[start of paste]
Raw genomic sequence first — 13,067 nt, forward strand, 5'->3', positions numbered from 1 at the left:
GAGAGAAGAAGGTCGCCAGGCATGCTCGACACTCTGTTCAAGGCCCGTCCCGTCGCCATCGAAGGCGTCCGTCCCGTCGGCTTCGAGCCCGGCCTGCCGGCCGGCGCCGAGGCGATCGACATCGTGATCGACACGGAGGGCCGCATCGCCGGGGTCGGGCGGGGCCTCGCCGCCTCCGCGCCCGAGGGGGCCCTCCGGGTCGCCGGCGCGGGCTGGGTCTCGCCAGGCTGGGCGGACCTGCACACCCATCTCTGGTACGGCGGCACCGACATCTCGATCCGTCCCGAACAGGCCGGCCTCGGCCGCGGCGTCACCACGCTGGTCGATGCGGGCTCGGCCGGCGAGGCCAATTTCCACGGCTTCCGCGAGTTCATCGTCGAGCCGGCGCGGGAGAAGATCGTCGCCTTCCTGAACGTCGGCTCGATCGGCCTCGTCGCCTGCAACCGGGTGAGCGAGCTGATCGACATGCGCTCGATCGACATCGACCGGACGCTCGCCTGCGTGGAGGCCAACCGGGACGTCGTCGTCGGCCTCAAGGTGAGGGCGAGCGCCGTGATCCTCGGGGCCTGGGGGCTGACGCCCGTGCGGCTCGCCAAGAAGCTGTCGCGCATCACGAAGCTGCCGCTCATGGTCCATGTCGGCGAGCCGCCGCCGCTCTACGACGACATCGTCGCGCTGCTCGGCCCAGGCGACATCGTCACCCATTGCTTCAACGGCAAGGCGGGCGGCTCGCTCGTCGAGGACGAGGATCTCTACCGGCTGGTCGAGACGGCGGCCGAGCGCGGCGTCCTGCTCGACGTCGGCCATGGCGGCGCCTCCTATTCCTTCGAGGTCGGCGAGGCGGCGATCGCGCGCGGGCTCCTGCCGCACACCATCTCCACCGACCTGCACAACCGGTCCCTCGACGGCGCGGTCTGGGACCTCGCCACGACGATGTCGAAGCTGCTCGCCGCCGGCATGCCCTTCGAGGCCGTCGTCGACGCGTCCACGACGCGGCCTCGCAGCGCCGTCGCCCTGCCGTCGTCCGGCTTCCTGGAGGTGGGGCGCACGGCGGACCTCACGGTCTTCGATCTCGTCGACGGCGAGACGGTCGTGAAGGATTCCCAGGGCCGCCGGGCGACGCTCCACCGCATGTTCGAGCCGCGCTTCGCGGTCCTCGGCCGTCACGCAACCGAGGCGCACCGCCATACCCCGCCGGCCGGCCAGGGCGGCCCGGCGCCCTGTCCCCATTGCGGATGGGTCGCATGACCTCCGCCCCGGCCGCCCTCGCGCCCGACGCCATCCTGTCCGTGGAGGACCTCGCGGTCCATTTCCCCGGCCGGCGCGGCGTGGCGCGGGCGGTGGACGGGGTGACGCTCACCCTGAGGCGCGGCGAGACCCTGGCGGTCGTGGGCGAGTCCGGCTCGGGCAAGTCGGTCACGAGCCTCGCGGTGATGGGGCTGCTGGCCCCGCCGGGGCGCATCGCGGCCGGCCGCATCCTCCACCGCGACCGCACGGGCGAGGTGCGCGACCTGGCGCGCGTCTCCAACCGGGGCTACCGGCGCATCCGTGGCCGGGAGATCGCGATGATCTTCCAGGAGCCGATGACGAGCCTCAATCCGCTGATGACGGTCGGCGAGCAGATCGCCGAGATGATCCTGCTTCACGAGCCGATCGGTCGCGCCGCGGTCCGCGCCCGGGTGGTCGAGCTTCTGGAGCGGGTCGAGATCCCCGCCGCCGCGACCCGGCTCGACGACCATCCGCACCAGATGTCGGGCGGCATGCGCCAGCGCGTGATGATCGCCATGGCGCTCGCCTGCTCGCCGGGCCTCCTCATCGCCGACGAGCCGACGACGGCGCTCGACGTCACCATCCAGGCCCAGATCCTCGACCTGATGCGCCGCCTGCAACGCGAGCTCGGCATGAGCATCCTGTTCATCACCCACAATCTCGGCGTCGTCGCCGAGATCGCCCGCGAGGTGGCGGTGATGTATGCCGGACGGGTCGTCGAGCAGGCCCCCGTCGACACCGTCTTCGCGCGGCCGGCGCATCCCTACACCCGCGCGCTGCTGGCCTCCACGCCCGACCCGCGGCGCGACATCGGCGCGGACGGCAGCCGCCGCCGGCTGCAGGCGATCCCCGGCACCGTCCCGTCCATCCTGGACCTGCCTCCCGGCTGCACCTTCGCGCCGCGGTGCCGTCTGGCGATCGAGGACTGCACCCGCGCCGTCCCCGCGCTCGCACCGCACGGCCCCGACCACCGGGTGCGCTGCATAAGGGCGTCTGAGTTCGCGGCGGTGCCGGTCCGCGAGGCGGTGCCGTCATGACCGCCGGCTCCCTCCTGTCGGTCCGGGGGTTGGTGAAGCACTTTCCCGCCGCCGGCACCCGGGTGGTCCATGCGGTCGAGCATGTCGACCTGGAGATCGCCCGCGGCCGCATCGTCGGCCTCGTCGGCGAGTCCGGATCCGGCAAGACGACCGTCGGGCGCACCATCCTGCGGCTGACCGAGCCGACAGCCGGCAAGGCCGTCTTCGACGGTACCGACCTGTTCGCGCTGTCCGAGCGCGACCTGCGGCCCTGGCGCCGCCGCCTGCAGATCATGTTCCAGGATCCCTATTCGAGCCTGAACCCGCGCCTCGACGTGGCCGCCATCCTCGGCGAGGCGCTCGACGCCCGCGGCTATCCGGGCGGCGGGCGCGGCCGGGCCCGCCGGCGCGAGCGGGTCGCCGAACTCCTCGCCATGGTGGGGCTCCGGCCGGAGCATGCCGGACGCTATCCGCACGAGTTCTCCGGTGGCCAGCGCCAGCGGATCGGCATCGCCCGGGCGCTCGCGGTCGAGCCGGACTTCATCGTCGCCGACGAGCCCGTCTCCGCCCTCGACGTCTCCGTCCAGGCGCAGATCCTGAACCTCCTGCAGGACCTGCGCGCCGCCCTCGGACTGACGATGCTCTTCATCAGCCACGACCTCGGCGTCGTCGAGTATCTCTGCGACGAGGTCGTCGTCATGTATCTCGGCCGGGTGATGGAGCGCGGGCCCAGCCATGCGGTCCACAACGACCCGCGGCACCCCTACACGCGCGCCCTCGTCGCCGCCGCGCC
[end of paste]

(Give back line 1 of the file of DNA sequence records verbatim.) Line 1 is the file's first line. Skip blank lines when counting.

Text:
Raw genomic sequence first — 13,067 nt, forward strand, 5'->3', positions numbered from 1 at the left: